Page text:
Monday, 4 April 2016

Fried Bee Hoon

This dish reminded me of my younger days where we would go to the old Hawa Restaurant in Geylang after the movies.  A simple & easy to prepare noodle dish which has become my younger son's favourite.  You may add cabbage instead of pak choi - the choice of ingredients are up to you.


Ingredients (serves 4 - 6):
1 pkt (400 g) bee hoon (rice vermicelli), to be soaked in cold water for an hour & then strained
2 pips garlic, to be peeled & finely minced
300 g pak choi or chye sim
200 g rumpsteak, to be thinly sliced
250 g prawns, to be deveined
2 medium-size calamari tubes
1 tbsp cornflour
2 tbsp oyster sauce
4 tbsp light soy sauce
ground white pepper & salt to taste
hot beef or chicken stock
cooking oil

Note:  You may add bean sprouts and sliced carrots if you wish.

Method:
Wash pak choi or chye sim thoroughly.  Slice the stems and cut leaves into bite sizes. In a small bowl, marinate beef slices with 1 tbsp each of cornflour & light soy sauce. Leave aside for ten minutes.

Cut open calamari tubes and wash under running tap water.  Dry & then cut open. Make slight incisions on the inside of calamari tube & then, cut into bite pieces as shown below.



In a wok, heat 1 tbsp cooking oil over medium-high heat.  Stir-fry beef slices until they change colour.  Remove to a bowl.  Add 1 tbsp of cooking oil and stir-fry prawns until they change colour. Do likewise to the calamari pieces.


Clean work by wiping with kitchen paper.  Heat 2 tbsps cooking oil in the wok over medium-high heat.  Stir-fry minced garlic until fragrant.  Add the pak choi stems and stir-fry for 2 minutes before adding the leaves.  Then, add oyster sauce, ground pepper and light soy sauce.


Add sliced beef slices, prawns and calamaris.  Mix well before adding the bee hoon. Add some hot stock to keep the noodles moist.  Check seasoning again.



Serve with sliced green chillies in soy sauce!

Bon Appetit!

Friday, 25 March 2016

Green Chillies Chicken Curry

If you are looking for a simple chicken dish to eat with NaanRoti Prata or rice, do try this recipe out. Do not be alarmed by the amount of green chillies which I added.  You can adjust the spiciness by de-seeding some of the chillies.  I prepared this dish together with Naan & Spicy Cucumber Raita for lunch yesterday and my two boys really love the taste, taking into consideration that our son dislikes anything which is green in colour.  An excellent dish to serve as a side dish as well.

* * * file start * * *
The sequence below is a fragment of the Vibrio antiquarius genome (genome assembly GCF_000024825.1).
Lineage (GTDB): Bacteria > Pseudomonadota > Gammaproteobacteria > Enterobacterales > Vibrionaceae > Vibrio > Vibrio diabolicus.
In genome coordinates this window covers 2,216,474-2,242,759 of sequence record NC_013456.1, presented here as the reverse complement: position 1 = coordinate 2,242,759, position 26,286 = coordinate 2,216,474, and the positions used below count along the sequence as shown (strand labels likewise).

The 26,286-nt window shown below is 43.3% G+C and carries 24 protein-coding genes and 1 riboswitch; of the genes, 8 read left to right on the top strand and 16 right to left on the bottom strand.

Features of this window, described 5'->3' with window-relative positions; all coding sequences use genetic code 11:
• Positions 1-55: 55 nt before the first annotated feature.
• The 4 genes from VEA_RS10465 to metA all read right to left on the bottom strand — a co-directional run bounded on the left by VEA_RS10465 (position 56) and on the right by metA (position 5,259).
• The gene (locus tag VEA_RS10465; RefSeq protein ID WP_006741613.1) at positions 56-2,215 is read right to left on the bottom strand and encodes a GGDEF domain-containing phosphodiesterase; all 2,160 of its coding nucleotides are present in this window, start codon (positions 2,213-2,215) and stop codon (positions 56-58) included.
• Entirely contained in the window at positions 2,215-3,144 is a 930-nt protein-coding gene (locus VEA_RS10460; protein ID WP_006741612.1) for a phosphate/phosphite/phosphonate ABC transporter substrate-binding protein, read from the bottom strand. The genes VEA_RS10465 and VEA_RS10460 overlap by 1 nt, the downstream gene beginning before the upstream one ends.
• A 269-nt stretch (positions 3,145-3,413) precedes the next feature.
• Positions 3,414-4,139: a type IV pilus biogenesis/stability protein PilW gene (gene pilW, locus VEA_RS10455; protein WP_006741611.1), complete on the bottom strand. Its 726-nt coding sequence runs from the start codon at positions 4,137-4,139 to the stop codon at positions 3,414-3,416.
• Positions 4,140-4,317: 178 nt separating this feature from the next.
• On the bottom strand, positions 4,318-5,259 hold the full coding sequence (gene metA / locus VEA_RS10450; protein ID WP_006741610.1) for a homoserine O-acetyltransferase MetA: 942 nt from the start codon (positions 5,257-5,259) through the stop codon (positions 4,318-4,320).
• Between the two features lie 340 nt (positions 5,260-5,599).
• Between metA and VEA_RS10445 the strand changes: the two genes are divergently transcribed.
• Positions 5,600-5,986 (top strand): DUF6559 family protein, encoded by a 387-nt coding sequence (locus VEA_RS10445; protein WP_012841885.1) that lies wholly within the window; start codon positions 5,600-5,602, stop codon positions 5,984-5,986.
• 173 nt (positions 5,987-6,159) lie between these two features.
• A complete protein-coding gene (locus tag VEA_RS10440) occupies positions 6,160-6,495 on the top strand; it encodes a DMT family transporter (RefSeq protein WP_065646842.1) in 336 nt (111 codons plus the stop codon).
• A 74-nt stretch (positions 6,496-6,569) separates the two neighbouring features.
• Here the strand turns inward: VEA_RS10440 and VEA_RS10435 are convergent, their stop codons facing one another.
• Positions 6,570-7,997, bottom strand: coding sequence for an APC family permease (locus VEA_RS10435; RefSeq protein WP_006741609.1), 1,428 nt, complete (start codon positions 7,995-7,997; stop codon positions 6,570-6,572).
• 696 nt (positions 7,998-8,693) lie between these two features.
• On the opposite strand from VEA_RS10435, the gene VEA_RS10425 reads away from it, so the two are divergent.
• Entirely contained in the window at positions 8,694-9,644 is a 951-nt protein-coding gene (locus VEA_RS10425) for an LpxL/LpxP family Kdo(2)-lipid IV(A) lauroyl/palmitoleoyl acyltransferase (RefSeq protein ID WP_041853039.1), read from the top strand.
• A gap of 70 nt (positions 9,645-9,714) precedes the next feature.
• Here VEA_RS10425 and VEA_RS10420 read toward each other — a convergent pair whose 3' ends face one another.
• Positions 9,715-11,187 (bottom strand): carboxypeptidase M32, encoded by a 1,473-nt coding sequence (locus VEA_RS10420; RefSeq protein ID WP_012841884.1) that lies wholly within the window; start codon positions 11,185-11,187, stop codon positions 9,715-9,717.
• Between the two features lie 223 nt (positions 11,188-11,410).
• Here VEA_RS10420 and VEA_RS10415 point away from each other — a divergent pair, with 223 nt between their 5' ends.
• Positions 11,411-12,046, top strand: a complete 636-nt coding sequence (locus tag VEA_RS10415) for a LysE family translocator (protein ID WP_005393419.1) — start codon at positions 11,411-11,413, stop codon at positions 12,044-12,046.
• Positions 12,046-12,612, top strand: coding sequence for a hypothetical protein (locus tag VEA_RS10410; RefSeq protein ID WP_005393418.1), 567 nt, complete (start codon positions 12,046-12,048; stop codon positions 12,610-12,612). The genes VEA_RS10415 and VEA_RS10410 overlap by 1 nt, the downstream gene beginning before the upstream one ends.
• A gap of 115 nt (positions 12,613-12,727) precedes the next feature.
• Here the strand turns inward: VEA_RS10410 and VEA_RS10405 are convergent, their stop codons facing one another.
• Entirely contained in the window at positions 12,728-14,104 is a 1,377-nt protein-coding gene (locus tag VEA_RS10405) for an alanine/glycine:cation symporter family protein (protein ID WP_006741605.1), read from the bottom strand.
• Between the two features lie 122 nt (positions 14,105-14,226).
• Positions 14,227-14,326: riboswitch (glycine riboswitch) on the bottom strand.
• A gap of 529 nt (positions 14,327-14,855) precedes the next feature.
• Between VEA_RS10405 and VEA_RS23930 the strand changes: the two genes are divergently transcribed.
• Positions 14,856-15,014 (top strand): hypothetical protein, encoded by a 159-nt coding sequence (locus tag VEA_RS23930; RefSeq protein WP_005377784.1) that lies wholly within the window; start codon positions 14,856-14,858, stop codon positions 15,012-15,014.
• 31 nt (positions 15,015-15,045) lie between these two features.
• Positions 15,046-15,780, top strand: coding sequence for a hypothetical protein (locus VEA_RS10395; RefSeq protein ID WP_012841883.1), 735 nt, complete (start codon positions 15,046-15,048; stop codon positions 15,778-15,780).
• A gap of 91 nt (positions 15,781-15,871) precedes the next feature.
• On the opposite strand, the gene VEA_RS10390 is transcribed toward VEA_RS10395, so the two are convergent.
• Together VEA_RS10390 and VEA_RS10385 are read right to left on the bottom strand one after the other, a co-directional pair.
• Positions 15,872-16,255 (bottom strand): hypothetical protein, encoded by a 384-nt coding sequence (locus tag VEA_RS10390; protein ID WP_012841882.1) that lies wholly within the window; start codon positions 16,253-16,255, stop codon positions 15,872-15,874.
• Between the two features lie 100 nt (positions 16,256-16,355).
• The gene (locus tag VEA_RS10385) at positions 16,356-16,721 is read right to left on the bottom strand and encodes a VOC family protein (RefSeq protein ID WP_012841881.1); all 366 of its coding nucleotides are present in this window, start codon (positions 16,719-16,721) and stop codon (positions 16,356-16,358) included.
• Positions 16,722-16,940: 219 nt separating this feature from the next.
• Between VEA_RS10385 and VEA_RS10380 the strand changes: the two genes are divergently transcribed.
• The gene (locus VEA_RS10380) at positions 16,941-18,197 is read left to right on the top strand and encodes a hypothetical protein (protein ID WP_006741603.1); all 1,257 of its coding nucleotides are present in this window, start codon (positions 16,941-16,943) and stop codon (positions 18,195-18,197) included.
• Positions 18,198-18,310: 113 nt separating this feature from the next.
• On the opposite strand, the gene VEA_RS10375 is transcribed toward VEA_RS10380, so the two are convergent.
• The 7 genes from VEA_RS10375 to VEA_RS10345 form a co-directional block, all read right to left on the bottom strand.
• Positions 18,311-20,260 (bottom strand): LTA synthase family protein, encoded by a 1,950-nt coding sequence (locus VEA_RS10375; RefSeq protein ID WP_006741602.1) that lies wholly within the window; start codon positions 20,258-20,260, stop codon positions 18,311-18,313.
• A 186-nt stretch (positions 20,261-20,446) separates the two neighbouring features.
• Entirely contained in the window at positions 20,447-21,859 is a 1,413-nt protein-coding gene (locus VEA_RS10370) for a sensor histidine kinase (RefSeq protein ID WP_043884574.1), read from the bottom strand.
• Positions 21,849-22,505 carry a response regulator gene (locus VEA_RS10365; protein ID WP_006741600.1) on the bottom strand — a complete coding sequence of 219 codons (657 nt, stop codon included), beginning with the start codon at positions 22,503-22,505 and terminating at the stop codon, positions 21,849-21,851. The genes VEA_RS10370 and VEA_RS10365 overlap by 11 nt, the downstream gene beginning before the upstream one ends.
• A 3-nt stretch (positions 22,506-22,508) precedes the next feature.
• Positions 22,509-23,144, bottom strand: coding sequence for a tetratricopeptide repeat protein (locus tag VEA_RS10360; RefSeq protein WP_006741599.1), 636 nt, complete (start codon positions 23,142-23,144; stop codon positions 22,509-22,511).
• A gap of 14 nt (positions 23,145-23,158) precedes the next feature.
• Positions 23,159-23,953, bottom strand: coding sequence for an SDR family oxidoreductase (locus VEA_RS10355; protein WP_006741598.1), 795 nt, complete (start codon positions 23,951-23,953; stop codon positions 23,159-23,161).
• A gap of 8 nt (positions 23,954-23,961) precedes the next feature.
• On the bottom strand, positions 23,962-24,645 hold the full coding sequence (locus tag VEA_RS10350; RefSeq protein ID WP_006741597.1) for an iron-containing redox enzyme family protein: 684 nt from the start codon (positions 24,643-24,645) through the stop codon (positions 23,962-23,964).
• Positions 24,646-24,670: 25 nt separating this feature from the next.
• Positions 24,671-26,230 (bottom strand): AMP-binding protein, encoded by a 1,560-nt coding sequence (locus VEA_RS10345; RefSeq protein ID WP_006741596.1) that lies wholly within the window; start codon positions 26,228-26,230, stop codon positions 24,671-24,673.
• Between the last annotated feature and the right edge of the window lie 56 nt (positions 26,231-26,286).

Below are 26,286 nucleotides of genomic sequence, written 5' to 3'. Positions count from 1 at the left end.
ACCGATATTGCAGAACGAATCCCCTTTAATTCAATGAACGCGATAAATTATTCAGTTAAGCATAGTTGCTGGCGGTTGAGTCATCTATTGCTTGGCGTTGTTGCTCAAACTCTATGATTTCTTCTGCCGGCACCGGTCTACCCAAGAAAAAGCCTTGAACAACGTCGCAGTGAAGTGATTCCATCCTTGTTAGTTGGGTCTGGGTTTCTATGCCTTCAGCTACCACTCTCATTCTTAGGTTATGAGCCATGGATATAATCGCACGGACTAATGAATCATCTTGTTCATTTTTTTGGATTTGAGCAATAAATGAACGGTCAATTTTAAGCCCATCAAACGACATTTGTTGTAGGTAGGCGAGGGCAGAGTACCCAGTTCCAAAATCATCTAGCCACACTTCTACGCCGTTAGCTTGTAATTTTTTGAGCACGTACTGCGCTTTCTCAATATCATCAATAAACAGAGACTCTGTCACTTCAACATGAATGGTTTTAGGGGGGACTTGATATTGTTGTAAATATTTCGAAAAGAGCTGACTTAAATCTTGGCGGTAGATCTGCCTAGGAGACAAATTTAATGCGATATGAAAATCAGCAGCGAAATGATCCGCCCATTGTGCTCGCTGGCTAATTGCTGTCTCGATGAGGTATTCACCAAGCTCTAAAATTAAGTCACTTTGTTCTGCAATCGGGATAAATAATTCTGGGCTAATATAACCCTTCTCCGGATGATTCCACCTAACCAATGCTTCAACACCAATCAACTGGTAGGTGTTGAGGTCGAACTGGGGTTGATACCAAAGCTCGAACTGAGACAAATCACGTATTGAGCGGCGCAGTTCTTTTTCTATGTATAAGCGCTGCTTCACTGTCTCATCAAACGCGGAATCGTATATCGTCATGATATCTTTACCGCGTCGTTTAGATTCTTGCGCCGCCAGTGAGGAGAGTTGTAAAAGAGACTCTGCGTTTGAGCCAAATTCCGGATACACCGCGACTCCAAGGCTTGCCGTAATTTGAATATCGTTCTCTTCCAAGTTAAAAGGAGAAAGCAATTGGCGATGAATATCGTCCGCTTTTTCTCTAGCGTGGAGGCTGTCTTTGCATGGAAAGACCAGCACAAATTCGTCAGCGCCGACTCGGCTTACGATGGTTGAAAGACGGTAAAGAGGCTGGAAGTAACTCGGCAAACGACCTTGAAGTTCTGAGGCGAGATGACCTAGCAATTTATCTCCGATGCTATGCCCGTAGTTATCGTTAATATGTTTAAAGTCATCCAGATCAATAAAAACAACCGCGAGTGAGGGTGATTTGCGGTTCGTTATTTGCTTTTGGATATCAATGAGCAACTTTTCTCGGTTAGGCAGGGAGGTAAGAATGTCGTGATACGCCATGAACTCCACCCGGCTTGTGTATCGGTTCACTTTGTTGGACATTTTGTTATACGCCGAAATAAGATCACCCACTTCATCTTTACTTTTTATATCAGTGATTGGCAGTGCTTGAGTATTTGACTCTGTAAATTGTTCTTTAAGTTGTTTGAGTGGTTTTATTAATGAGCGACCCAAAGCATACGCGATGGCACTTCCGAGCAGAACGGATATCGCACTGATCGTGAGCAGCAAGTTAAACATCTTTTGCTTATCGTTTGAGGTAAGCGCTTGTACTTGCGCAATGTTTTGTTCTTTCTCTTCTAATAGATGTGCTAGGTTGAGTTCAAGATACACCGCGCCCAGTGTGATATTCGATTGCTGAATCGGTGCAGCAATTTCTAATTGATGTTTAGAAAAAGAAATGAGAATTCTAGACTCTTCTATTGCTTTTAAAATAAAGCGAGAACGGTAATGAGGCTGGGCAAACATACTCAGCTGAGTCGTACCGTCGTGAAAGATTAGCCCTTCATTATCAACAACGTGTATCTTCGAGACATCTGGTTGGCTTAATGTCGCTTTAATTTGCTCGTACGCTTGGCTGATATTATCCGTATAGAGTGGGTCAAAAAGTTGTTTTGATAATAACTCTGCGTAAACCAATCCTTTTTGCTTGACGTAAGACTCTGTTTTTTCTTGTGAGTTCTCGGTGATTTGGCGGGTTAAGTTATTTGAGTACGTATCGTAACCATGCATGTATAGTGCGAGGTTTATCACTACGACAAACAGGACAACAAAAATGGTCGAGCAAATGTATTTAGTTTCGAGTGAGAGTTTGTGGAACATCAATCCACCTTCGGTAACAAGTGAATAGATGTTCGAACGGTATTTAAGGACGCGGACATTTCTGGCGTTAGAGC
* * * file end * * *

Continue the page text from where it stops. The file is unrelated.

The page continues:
Ingredients (serves 4):
1 kg chicken thighs (without bones), to be washed, dried & cut into bite pieces
1/4 tsp turmeric powder
1 tsp garam masala
1 tsp white pepper powder
1 tsp salt

Ingredients to be blended:
8 to 10 green chillies, to be washed, dried & coarsely chopped
(Note:  De-seed the chillies if you want your curry to be less spicy.)
1 medium-size onion, to be peeled & coarsely chopped
1 pip garlic, to be peeled & sliced
5 cm fresh ginger, to be peeled & sliced
50 g coriander leaves
20 g mint leaves
2 sprigs of curry leaves

Ingredients to be sautèed:
1 medium-size onion, to be peeled & finely sliced
a sprig of curry leaves
150 g yoghurt
2 tbsp oil
2 tbsp butter

Method:
In a bowl, add chicken meat, turmeric powder, garam masala and salt.  Mix well and set aside.


Add the blended ingredients to chicken mixture and mix well.  Leave aside for about 20 minutes.


In a medium-size pot, heat oil and butter over medium-high heat.  Add sliced onion & curry leaves and stir-fry for about 2 or 3 minutes.  Then, add chicken mixture and mix well.  Lastly, add yoghurt and mix well.



Slowly simmer chicken without lid until the gravy becomes a bit dry.


Serve with rice or any Indian bread!

Bon Appetit!

Thursday, 24 March 2016

Naan

A soft, flat Indian bread which is traditionally baked in a tandoor oven, where the dough is slapped onto the interior wall and quickly baked over an open fire. Fortunately, we can still prepare this bread at home by using either an oven with a pizza stone or a frying pan.  Tastes excellent when served with any Indian curry dishes!


Ingredients (yields 6 pieces):
260 g plain flour
1 tsp sugar
1 tsp salt
a pinch of baking soda
3 tbsp yoghurt
2 tbsp corn or vegetable oil

1 tsp dry yeast
140 ml lukewarm water

extra flour for rolling of naans
2 tbsp melted ghee, for brushing

Method:
Dissolve dry yeast in lukewarm water and leave aside for about 10 to 15 minutes.


In a mixing bowl, add flour, sugar, salt and baking soda.  Mix well.  Add yoghurt and oil.  Mix well. Then, add the yeast mixture and knead to form a firm dough.  Knead dough until smooth.  Cover bowl and leave aside in a warm place for about 3 to 4 hours until almost double the volume.  As the dough rises, the texture will become soft.


Heat your conventional oven (without fan) with a pizza stone placed on the middle rack to a temperature of 260° C for about 30 to 45 minutes.  The pizza stone will lend almost the same kind of heat as the clay tandoor pot.  Once the right temperature is reached, switch on the "grill/broil" mode (maximum temperature).